Explore the recordings included in the Survey of English Dialects and discover how your ancestor might have spoken!

Need help tracing your English ancestors? Check out our many English genealogy webinars in the Legacy library!

 

Marian Pierre-Louis is a genealogy professional who specializes in educational outreach through webinars, internet broadcasts and video. Her areas of expertise include house history research, southern New England research and solving brick walls. Marian is the Online Education Producer for Legacy Family Tree Webinars where she produces online genealogy education classes. Check out her webinars in the Legacy library.

 


Here’s to the Non-Genealogists

Here’s to the Non-Genealogists
Last weekend I spent some time going over some of the information I have collected over the years. I wanted to make sure it was all scanned and uploaded to my online family tree. So I opened a binder I created for one family line back in the early 2000s and saw pages of photos diligently scanned and printed on photo paper by a half grand-aunt that I had never met. In the binder, I had included my emails to this distant family member, and her responses back. I then started wondering about her and, with a bit of Internet sleuthing, discovered she had unfortunately died in 2020. I realized how lucky I had been to find her and benefit from her knowledge.

As genealogists, although we do many things in the quiet of a home office or by ourselves in a library, an archive, or cemetery, we benefit from collaboration. When I present, I often talk about the benefit of networking with other researchers who have experience with the location or time period, or type of research you’re doing. There’s no doubt that we all benefit from crowdsourcing and collaboration with those in genealogy societies, professional staff at library and archives can provide. But there’s another group we often fail to mention.

The Non-Genealogists

You know who they are. They include the older members of your family who consent to interviews. They are the cousin who forwards you obituaries. They are the family member who goes through the family photos and identify family names for you. They are the people you call and ask questions of.

I’ve had several of these people in my life. They don’t care to research family history, but they are interested in helping you preserve it. My dad was one of these people. He spent hours helping me research his grand-uncle, who he knew as a child, and would forward me information he found online that he thought would help. I’ve had cousins I’ve never met before meet with me to take me on tours of ancestral hometowns and share their photo collections. And this half grand-aunt who I found via her half-sister, my grand-aunt, who corresponded with me decades ago and provided me with what she knew about her dad’s family, one of my great-grandfathers.

Non-genealogists aren’t like us. They may care about the old photos and want to pass on the family stories, but they don’t want to spend hours in a library trying to uncover a fact. They graciously part with their time, memories, and their help. They may even reach out to other family members and help you make connections. They're just as happy to have you do the actual research and share your findings with them.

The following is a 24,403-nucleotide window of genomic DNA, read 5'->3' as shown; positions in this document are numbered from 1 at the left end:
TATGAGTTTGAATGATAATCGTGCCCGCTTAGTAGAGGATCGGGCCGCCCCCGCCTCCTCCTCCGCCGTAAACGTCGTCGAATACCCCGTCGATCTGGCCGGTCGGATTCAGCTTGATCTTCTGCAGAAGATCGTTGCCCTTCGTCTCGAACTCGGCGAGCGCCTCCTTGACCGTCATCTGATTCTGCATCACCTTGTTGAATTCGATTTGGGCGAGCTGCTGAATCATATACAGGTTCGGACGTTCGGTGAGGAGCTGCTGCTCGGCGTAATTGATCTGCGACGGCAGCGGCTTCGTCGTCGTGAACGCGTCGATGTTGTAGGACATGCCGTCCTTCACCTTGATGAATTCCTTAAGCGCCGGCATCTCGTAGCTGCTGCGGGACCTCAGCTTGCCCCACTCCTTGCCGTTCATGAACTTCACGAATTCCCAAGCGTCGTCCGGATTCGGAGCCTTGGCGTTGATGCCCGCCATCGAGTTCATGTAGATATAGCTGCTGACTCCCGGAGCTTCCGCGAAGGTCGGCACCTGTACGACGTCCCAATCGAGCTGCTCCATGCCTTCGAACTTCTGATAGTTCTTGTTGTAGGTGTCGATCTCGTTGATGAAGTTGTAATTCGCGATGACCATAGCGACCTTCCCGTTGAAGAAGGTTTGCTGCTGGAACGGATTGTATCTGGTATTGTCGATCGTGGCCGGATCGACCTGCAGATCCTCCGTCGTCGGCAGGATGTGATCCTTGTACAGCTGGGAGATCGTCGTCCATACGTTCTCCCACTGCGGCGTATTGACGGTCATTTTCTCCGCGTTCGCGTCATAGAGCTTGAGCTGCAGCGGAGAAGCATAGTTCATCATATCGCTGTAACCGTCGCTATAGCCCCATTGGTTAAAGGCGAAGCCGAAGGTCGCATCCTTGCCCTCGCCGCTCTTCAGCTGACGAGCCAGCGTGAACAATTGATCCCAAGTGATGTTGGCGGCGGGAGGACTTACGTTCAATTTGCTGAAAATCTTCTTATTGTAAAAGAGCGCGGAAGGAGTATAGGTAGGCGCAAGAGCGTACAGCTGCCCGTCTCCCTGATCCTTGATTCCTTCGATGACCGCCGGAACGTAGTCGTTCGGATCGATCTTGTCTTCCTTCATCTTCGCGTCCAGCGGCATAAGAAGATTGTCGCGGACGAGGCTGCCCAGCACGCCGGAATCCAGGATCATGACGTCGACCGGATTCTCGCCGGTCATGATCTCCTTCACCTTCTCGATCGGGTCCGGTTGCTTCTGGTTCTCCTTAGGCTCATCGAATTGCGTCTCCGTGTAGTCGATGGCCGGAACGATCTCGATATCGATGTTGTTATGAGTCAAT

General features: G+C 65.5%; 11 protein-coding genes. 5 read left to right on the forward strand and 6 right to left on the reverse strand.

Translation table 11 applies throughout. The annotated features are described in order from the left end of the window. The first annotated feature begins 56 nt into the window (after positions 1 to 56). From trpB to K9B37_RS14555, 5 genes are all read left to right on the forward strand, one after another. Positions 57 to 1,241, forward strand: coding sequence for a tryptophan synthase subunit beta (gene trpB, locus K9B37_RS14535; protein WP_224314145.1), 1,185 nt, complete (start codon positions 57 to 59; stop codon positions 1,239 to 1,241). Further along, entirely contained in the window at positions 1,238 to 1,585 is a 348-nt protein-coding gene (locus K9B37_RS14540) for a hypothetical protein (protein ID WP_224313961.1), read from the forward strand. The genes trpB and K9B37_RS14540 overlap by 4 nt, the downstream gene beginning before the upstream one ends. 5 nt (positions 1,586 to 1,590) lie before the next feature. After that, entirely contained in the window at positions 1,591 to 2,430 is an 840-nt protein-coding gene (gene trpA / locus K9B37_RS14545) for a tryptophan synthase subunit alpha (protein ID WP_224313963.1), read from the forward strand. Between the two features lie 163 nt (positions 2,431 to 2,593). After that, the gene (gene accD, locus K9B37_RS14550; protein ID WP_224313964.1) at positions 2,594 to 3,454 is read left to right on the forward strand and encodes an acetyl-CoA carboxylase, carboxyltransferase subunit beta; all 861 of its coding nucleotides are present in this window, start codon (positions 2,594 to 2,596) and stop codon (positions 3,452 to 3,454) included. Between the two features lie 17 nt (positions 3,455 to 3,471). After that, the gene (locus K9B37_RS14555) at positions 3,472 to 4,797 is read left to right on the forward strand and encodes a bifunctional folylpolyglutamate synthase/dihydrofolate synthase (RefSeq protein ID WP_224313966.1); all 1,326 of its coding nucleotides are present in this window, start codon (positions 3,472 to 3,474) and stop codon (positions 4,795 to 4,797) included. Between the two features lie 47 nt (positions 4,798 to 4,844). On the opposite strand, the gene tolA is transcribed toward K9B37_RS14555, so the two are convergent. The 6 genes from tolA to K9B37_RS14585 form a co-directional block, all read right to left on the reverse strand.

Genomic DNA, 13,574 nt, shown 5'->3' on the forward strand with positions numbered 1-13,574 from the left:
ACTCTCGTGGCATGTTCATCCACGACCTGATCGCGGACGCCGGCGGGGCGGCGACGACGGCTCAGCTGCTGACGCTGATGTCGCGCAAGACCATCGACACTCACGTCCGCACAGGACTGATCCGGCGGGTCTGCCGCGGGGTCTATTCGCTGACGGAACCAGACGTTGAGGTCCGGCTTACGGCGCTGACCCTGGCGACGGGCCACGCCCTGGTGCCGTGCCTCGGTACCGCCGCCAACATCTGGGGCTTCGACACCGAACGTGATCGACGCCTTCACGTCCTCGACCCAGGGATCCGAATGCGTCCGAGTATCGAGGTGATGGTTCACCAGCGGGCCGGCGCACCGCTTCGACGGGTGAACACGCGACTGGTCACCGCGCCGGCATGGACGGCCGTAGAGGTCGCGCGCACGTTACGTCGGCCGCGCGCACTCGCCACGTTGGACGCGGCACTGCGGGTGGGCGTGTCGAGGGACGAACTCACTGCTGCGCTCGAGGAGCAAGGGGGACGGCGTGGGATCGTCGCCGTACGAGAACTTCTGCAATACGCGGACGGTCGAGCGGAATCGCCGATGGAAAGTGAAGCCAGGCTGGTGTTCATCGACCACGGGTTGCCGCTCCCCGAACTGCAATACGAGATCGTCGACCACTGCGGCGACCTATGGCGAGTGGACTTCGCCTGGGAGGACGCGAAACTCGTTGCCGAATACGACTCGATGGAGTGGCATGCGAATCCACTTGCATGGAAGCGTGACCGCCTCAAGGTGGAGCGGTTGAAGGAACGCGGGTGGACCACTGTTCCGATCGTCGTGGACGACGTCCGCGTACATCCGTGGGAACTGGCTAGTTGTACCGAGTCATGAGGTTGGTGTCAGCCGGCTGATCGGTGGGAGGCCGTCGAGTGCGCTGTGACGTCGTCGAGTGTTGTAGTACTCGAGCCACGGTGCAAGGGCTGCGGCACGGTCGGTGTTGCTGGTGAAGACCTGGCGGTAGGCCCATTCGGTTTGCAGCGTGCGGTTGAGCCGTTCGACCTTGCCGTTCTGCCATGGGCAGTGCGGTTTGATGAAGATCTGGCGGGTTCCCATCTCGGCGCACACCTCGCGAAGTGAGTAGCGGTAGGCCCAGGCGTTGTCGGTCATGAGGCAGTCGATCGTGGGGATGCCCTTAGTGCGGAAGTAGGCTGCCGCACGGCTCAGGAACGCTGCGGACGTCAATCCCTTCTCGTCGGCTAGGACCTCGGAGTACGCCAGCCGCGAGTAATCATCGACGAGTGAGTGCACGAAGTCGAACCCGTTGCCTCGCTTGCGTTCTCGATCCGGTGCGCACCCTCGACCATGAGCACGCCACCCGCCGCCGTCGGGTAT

When we think about asking for the non-genealogist for help, whether it's their memories, their heirlooms, their photos, or their DNA, we need to consider:

  • They are busy with their lives
  • Our priorities aren’t theirs
  • They don’t have the same passion for shared family history
  • They may not have an interest in helping us

I see this a lot with DNA matches. Genealogists get upset that DNA matches either don’t have a tree or don’t respond to messages. “Why did they do the DNA test?” Maybe it was a gift. Perhaps they were just curious. Maybe they looked at the results and then never looked at it again. Everyone has different priorities.

Does this mean we shouldn’t reach out to non-genealogists? Of course not. They might be waiting to tell those stories. Maybe they wish they knew a family member interested in those old photos or documents. Perhaps they would like to learn more about your shared maternal line.

Non-genealogists are essential to our work. We need to consider reaching out to them to piece together our family histories. Who knows, they may end up enjoying the thrill of the genealogical chase just as much as you do.

To the non-genealogists, thank you for all you do to help us, genealogists. We couldn’t do it without you.

 

Gena Philibert-Ortega is an author, instructor, and researcher. She blogs at Gena's Genealogy and Food.Family.Ephemera. You can find her presentations on the Legacy Family Tree Webinars website.

 


Periodical Source Index (PERSI) Available for Free at ACPL

Have you used PERSI? If you have been using PERSI over the years, you may have searched it from a genealogy subscription website, but it was recently announced that PERSI is going back to its home at the Genealogy Center of the Allen County Public Library. You can now search PERSI from the Genealogy Center website for FREE.

Not sure what PERSI is? Let's start with an introduction.

The Periodical Source Index

The Genealogy Center explains that “PERSI is the premier subject index for genealogy and local history periodicals, and is produced by the staff of The Genealogy Center of the Allen County Public Library (ACPL). Using this valuable resource provides citations to readily-available periodical sources.”

PERSI is a periodical index of history and genealogy magazines, newsletters, and journals that span the 1800s to the present day. The majority of the periodicals are US-based, but it also includes publications in Canada, the British Isles, and other countries. The periodicals in PERSI are in the collection of the Allen County Public Library (Fort Wayne, Indiana), and they index the materials. However, it is not an every-name index. Instead, it is a subject index and includes indexed words such as record types, location, surnames as subject, and how-to articles.